Tuesday, September 25, 2007

Upcoming poetry readings

Rae Armantrout, Th 9/27 at UC Berkeley (Holloway Series)

Ron Silliman, Tu 10/2 at Mills College (details)

Sunday, September 23, 2007

Teaching issues: Back Then ™

One problem I keep running into in the classroom is my students' vague sense of history.

In a way, they're not at fault. There is no history prerequisite for my class, and high school history tends to focus on wars and various dudes seizing power rather than the way people lived, worked, ate, or amused themselves.

On the other hand, when my students this semester wrote a paper on "Cinderella," which specifically marks its historical vagueness with "once upon a time" (or in the translation they used, "once"), over half of them wanted to refer to a "back then" with no there there. Back Then™, women had to get married. Back Then™, beauty was really important (unlike, apparently, Today™). Back Then™, the prince had lots of power.

A fairy tale makes itself historically indeterminate: "il était une fois." But because of my students' lack of historical background, the performed indeterminacy of the story was not distinguishable from their own fuzzy grasp of history.

I'm working on ways to counter this. Of course I gave a spiel about the "Since the dawn of time" introductory paragraph and its Badness. Also, my students often use "back then" and "at the time" as markers of historical distance. I am trying to replace these terms with more specific markers, like "among servants in mid-eighteenth-century Britain." Finally, I try to give historical context to the things we read in class.

But it's an uphill battle, when they've been trained in presentism for years. I wonder if there's any pedagogical literature out there on bringing a historical mindset to the classroom.

Saturday, September 15, 2007

Hardy and Ramanujan

Gilbert and Gubar open The Madwoman in the Attic provocatively with the question, "Is the pen a metaphorical penis?" Their aim is to show how literary creativity has historically been figured as specifically masculine. It's a nice opening, because it makes you think, "oh, those crazy 70's feminists!" And then they go on to quote male author after male author who makes it clear that he thinks the pen is a metaphorical penis.

I recently ran across an article [.pdf] by Moon Duchin that touches on the same subject, only with respect to the idea of mathematical genius. Moon's language is, of course, much more measured than Gilbert and Gubar's, but it's a fascinating read even sans provocative introductions.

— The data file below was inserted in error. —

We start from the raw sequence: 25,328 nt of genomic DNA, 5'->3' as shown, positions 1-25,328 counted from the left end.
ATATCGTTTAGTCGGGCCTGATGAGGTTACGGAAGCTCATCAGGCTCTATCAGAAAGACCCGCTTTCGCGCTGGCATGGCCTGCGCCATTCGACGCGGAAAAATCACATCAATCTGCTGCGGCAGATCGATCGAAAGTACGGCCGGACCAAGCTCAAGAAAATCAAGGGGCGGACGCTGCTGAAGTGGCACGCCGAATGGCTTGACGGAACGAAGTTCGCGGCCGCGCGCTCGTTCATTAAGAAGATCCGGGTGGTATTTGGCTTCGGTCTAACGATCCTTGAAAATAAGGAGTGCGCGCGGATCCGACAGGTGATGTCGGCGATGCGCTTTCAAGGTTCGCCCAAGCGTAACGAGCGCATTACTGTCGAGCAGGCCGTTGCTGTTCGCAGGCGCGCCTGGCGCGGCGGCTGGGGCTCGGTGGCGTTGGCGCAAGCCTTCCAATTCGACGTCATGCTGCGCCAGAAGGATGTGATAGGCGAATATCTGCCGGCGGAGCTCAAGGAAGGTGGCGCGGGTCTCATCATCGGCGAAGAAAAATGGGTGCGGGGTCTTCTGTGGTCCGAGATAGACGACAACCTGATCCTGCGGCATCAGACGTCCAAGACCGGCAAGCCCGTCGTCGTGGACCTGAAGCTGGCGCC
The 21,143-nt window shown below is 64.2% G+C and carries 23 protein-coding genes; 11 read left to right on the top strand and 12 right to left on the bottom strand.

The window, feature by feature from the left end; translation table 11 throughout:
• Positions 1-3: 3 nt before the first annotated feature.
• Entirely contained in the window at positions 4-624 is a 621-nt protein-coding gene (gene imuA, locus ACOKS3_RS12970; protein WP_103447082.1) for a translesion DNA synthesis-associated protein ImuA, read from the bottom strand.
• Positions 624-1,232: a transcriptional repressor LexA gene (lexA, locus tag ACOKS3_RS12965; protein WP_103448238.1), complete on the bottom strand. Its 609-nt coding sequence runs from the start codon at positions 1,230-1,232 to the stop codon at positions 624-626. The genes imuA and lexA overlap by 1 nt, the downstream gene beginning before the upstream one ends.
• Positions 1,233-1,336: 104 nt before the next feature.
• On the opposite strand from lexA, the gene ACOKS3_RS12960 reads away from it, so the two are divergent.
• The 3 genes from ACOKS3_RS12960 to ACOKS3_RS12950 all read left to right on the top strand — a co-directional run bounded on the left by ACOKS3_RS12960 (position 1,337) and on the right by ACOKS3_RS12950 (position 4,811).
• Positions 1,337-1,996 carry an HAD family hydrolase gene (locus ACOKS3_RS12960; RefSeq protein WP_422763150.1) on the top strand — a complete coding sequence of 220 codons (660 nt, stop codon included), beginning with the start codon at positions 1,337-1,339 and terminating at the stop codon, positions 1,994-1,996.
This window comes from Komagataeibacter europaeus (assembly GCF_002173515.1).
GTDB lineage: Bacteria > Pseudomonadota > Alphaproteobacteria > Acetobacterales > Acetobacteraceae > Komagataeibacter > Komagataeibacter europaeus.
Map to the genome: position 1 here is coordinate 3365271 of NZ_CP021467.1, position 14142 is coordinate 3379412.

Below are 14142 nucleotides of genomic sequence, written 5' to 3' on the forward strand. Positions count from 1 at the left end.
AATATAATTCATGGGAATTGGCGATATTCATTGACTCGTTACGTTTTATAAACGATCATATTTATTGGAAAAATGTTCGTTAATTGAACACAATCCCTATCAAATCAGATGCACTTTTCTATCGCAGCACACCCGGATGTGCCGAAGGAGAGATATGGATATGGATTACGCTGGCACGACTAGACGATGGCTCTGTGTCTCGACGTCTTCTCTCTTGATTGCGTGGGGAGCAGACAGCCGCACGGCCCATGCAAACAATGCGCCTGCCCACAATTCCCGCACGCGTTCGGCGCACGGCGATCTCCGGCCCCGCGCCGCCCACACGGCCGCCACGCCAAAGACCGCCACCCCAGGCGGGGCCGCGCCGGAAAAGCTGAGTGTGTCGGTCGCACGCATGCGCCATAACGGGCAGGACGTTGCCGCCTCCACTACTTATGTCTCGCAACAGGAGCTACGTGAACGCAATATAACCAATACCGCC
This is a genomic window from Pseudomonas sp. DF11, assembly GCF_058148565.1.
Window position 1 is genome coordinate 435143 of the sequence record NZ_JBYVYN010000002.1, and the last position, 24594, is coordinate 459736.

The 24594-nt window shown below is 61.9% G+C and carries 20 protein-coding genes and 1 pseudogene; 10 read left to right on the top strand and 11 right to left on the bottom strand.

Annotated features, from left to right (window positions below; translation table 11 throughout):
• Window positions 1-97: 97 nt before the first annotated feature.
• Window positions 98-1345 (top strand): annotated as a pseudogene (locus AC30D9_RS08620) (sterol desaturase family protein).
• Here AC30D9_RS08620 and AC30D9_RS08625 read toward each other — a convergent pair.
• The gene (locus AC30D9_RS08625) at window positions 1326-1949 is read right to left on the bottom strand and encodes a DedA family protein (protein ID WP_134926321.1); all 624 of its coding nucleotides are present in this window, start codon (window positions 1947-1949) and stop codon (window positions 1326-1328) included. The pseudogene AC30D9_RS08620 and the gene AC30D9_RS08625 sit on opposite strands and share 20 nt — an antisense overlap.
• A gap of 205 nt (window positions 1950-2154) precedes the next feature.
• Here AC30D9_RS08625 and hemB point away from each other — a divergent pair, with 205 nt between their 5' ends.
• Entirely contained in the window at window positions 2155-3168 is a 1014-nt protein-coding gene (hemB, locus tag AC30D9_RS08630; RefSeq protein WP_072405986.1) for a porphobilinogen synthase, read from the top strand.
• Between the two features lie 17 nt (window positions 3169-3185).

A more substantial difference is the way that Moon addresses mathematical genius in particular. Mathematical genius and any other kind of genius were once pretty much the same (masculine) idea, but mathematical genius has since branched off and become a special creature on its own, due in part, I suspect, to the redistribution of cultural capital that attended industrialization. The article gestures toward some reasons why mathematics as a field has become the location of genius par excellence, which is in itself an interesting question.

One of Moon's examples of the mythologizing of mathematical genius is the biography of Srinivasa Ramanujan (the Wikipedia entry, as of this writing, reproduces many of the features Moon identifies--and his "genius" is brought up in the very first sentence). I didn't know much about Ramanujan before reading Moon's article; I'd always thought of him as "guy whose name is attached to theorems I don't understand."

This week the New York Times has a review of David Leavitt's novel The Indian Clerk, a fictionalized account of the relationship between G.H. Hardy and Srinivasa Ramanujan. I'm almost tempted to read it to see what it does to the genius paradigm. Predictably, the review contains some howlers, to wit:
Class, like mathematics, consists of complex equations that may shift with the substitution of different values for X and Y, but the equations themselves remain rigid and fixed.
I'd be interested to see what, exactly, Leavitt does with class (surely he doesn't evaluate some equations).

I've long been contemplating a "poetry for physicists" syllabus, but I'd never considered using a novel (it would ruin the poetry gimmick, don't you know). I guess The Indian Clerk goes somewhere at the bottom of my reading list.

Monday, September 10, 2007

Lit notes

1. Mark Twain is being produced on Broadway:
Twain returns to Broadway after, ahem, almost a century of death with a “new” play called, oddly enough, “Is He Dead?” A mixture of farce and satire, the comedy centers on a group of artists who plot to drive up the price of a friend’s paintings by faking his demise.
If I'm not mistaken, Shelley Fisher Fishkin unearthed this play from the archive at Cal and had it adapted.

2. Madeleine L'Engle died a few days ago, of natural causes, aged 88.

Sunday, September 9, 2007

New blog, fewer rants about my obnoxious neighbor

The time has come to delete my old blog, which was getting woefully Googleable, and create a new one, a fresh one, a more professional one. You will not find out here what kind of Springer-Verlag Graduate Text in Mathematics I am. You will not hear about my downstairs neighbor's lamentable and unneighborly habits. You will not see pictures of my relatives. On the other hand, I may write some more substantive things about research and pedagogy.

More to come.